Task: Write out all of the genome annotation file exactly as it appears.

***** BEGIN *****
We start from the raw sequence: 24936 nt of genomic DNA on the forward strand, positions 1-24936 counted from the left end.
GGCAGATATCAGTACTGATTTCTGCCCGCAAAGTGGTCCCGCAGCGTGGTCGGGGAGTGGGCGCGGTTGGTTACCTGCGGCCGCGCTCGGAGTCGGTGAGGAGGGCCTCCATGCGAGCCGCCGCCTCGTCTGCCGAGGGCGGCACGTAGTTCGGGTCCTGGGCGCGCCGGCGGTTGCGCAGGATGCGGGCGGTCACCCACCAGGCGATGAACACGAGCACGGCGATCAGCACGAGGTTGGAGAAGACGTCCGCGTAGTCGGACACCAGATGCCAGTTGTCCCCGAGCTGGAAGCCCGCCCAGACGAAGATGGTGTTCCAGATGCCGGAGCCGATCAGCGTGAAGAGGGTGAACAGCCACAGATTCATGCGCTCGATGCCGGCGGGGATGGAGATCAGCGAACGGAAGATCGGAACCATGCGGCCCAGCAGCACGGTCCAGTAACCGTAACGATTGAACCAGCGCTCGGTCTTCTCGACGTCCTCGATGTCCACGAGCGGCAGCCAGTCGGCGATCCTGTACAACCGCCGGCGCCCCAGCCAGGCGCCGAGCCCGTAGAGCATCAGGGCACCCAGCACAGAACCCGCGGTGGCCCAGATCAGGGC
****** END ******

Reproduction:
We start from the raw sequence: 24936 nt of genomic DNA on the forward strand, positions 1-24936 counted from the left end.
GGCAGATATCAGTACTGATTTCTGCCCGCAAAGTGGTCCCGCAGCGTGGTCGGGGAGTGGGCGCGGTTGGTTACCTGCGGCCGCGCTCGGAGTCGGTGAGGAGGGCCTCCATGCGAGCCGCCGCCTCGTCTGCCGAGGGCGGCACGTAGTTCGGGTCCTGGGCGCGCCGGCGGTTGCGCAGGATGCGGGCGGTCACCCACCAGGCGATGAACACGAGCACGGCGATCAGCACGAGGTTGGAGAAGACGTCCGCGTAGTCGGACACCAGATGCCAGTTGTCCCCGAGCTGGAAGCCCGCCCAGACGAAGATGGTGTTCCAGATGCCGGAGCCGATCAGCGTGAAGAGGGTGAACAGCCACAGATTCATGCGCTCGATGCCGGCGGGGATGGAGATCAGCGAACGGAAGATCGGAACCATGCGGCCCAGCAGCACGGTCCAGTAACCGTAACGATTGAACCAGCGCTCGGTCTTCTCGACGTCCTCGATGTCCACGAGCGGCAGCCAGTCGGCGATCCTGTACAACCGCCGGCGCCCCAGCCAGGCGCCGAGCCCGTAGAGCATCAGGGCACCCAGCACAGAACCCGCGGTGGCCCAGATCAGGGC